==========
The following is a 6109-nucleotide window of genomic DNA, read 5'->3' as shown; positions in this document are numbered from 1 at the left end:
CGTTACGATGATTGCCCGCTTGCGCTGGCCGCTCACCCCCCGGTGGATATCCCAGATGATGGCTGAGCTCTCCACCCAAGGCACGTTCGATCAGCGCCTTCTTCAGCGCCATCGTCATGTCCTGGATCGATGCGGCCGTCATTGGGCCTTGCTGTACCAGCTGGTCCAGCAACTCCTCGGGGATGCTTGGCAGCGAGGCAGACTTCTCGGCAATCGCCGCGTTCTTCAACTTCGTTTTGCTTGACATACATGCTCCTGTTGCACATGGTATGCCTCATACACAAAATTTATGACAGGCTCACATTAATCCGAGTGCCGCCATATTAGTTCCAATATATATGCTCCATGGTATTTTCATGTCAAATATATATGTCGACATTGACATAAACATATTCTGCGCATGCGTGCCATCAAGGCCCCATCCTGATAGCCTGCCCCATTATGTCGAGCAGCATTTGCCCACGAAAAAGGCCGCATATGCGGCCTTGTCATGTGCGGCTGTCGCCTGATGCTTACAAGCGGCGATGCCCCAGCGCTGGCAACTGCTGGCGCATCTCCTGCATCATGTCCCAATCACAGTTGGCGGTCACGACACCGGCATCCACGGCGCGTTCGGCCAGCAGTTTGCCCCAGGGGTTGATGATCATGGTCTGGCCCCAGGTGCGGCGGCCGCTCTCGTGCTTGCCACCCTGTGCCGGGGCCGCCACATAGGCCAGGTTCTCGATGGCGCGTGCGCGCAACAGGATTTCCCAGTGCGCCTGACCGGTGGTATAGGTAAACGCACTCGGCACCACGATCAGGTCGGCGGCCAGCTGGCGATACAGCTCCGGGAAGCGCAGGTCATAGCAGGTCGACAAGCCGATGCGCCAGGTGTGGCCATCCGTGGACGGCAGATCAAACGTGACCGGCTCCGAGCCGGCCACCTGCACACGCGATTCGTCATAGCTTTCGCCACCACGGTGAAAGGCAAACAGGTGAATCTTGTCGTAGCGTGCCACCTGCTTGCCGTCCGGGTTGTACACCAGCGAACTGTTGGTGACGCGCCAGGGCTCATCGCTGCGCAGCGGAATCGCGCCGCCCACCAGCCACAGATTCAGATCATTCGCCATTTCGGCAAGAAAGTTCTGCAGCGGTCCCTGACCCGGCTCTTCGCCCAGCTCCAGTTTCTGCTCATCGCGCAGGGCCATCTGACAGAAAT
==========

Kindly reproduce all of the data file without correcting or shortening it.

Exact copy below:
The following is a 6109-nucleotide window of genomic DNA, read 5'->3' as shown; positions in this document are numbered from 1 at the left end:
CGTTACGATGATTGCCCGCTTGCGCTGGCCGCTCACCCCCCGGTGGATATCCCAGATGATGGCTGAGCTCTCCACCCAAGGCACGTTCGATCAGCGCCTTCTTCAGCGCCATCGTCATGTCCTGGATCGATGCGGCCGTCATTGGGCCTTGCTGTACCAGCTGGTCCAGCAACTCCTCGGGGATGCTTGGCAGCGAGGCAGACTTCTCGGCAATCGCCGCGTTCTTCAACTTCGTTTTGCTTGACATACATGCTCCTGTTGCACATGGTATGCCTCATACACAAAATTTATGACAGGCTCACATTAATCCGAGTGCCGCCATATTAGTTCCAATATATATGCTCCATGGTATTTTCATGTCAAATATATATGTCGACATTGACATAAACATATTCTGCGCATGCGTGCCATCAAGGCCCCATCCTGATAGCCTGCCCCATTATGTCGAGCAGCATTTGCCCACGAAAAAGGCCGCATATGCGGCCTTGTCATGTGCGGCTGTCGCCTGATGCTTACAAGCGGCGATGCCCCAGCGCTGGCAACTGCTGGCGCATCTCCTGCATCATGTCCCAATCACAGTTGGCGGTCACGACACCGGCATCCACGGCGCGTTCGGCCAGCAGTTTGCCCCAGGGGTTGATGATCATGGTCTGGCCCCAGGTGCGGCGGCCGCTCTCGTGCTTGCCACCCTGTGCCGGGGCCGCCACATAGGCCAGGTTCTCGATGGCGCGTGCGCGCAACAGGATTTCCCAGTGCGCCTGACCGGTGGTATAGGTAAACGCACTCGGCACCACGATCAGGTCGGCGGCCAGCTGGCGATACAGCTCCGGGAAGCGCAGGTCATAGCAGGTCGACAAGCCGATGCGCCAGGTGTGGCCATCCGTGGACGGCAGATCAAACGTGACCGGCTCCGAGCCGGCCACCTGCACACGCGATTCGTCATAGCTTTCGCCACCACGGTGAAAGGCAAACAGGTGAATCTTGTCGTAGCGTGCCACCTGCTTGCCGTCCGGGTTGTACACCAGCGAACTGTTGGTGACGCGCCAGGGCTCATCGCTGCGCAGCGGAATCGCGCCGCCCACCAGCCACAGATTCAGATCATTCGCCATTTCGGCAAGAAAGTTCTGCAGCGGTCCCTGACCCGGCTCTTCGCCCAGCTCCAGTTTCTGCTCATCGCGCAGGGCCATCTGACAGAAAT